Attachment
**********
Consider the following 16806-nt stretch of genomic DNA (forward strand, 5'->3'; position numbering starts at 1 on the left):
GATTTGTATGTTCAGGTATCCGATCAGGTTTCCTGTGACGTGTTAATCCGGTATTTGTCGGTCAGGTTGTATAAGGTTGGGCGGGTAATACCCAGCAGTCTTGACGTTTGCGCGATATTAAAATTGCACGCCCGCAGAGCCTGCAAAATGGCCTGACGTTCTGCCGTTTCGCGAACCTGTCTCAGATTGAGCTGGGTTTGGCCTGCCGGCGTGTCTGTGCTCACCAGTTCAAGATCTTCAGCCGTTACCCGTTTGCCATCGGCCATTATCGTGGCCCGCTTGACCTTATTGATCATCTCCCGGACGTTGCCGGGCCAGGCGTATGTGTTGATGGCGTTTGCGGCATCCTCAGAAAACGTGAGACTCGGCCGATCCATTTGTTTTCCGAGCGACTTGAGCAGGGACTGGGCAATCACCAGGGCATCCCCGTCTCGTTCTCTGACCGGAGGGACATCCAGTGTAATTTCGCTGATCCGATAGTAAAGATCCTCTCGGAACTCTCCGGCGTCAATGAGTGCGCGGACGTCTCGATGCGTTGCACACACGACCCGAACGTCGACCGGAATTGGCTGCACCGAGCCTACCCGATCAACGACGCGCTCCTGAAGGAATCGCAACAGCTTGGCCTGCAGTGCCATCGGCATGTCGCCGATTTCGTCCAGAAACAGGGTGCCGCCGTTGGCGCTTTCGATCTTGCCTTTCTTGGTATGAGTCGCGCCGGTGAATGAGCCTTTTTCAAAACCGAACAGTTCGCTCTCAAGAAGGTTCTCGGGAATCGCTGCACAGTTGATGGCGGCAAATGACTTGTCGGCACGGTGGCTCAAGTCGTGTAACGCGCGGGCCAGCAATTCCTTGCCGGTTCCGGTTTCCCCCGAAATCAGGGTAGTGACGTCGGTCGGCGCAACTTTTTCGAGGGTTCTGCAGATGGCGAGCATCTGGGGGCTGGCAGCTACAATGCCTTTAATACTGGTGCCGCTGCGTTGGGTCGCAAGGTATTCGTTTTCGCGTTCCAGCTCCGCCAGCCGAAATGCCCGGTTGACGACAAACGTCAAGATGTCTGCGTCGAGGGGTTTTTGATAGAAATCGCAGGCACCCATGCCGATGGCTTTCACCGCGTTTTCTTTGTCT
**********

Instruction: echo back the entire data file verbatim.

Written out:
Consider the following 16806-nt stretch of genomic DNA (forward strand, 5'->3'; position numbering starts at 1 on the left):
GATTTGTATGTTCAGGTATCCGATCAGGTTTCCTGTGACGTGTTAATCCGGTATTTGTCGGTCAGGTTGTATAAGGTTGGGCGGGTAATACCCAGCAGTCTTGACGTTTGCGCGATATTAAAATTGCACGCCCGCAGAGCCTGCAAAATGGCCTGACGTTCTGCCGTTTCGCGAACCTGTCTCAGATTGAGCTGGGTTTGGCCTGCCGGCGTGTCTGTGCTCACCAGTTCAAGATCTTCAGCCGTTACCCGTTTGCCATCGGCCATTATCGTGGCCCGCTTGACCTTATTGATCATCTCCCGGACGTTGCCGGGCCAGGCGTATGTGTTGATGGCGTTTGCGGCATCCTCAGAAAACGTGAGACTCGGCCGATCCATTTGTTTTCCGAGCGACTTGAGCAGGGACTGGGCAATCACCAGGGCATCCCCGTCTCGTTCTCTGACCGGAGGGACATCCAGTGTAATTTCGCTGATCCGATAGTAAAGATCCTCTCGGAACTCTCCGGCGTCAATGAGTGCGCGGACGTCTCGATGCGTTGCACACACGACCCGAACGTCGACCGGAATTGGCTGCACCGAGCCTACCCGATCAACGACGCGCTCCTGAAGGAATCGCAACAGCTTGGCCTGCAGTGCCATCGGCATGTCGCCGATTTCGTCCAGAAACAGGGTGCCGCCGTTGGCGCTTTCGATCTTGCCTTTCTTGGTATGAGTCGCGCCGGTGAATGAGCCTTTTTCAAAACCGAACAGTTCGCTCTCAAGAAGGTTCTCGGGAATCGCTGCACAGTTGATGGCGGCAAATGACTTGTCGGCACGGTGGCTCAAGTCGTGTAACGCGCGGGCCAGCAATTCCTTGCCGGTTCCGGTTTCCCCCGAAATCAGGGTAGTGACGTCGGTCGGCGCAACTTTTTCGAGGGTTCTGCAGATGGCGAGCATCTGGGGGCTGGCAGCTACAATGCCTTTAATACTGGTGCCGCTGCGTTGGGTCGCAAGGTATTCGTTTTCGCGTTCCAGCTCCGCCAGCCGAAATGCCCGGTTGACGACAAACGTCAAGATGTCTGCGTCGAGGGGTTTTTGATAGAAATCGCAGGCACCCATGCCGATGGCTTTCACCGCGTTTTCTTTGTCT